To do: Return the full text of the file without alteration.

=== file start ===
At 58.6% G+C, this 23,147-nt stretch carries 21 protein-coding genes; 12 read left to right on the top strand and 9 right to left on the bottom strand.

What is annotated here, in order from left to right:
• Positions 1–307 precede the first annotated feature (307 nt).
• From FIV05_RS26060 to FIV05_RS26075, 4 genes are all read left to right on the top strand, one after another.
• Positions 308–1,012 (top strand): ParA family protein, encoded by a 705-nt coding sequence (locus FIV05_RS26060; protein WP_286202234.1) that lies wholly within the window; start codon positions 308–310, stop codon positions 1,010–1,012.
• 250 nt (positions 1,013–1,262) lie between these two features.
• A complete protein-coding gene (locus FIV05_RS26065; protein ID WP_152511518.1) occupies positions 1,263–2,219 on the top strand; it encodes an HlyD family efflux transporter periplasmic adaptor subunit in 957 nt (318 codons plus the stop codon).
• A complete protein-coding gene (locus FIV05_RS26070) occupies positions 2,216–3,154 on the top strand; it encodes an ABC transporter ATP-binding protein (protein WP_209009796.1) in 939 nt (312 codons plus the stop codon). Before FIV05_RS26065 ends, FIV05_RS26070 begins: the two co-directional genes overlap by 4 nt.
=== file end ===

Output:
At 58.6% G+C, this 23,147-nt stretch carries 21 protein-coding genes; 12 read left to right on the top strand and 9 right to left on the bottom strand.

What is annotated here, in order from left to right:
• Positions 1–307 precede the first annotated feature (307 nt).
• From FIV05_RS26060 to FIV05_RS26075, 4 genes are all read left to right on the top strand, one after another.
• Positions 308–1,012 (top strand): ParA family protein, encoded by a 705-nt coding sequence (locus FIV05_RS26060; protein WP_286202234.1) that lies wholly within the window; start codon positions 308–310, stop codon positions 1,010–1,012.
• 250 nt (positions 1,013–1,262) lie between these two features.
• A complete protein-coding gene (locus FIV05_RS26065; protein ID WP_152511518.1) occupies positions 1,263–2,219 on the top strand; it encodes an HlyD family efflux transporter periplasmic adaptor subunit in 957 nt (318 codons plus the stop codon).
• A complete protein-coding gene (locus FIV05_RS26070) occupies positions 2,216–3,154 on the top strand; it encodes an ABC transporter ATP-binding protein (protein WP_209009796.1) in 939 nt (312 codons plus the stop codon). Before FIV05_RS26065 ends, FIV05_RS26070 begins: the two co-directional genes overlap by 4 nt.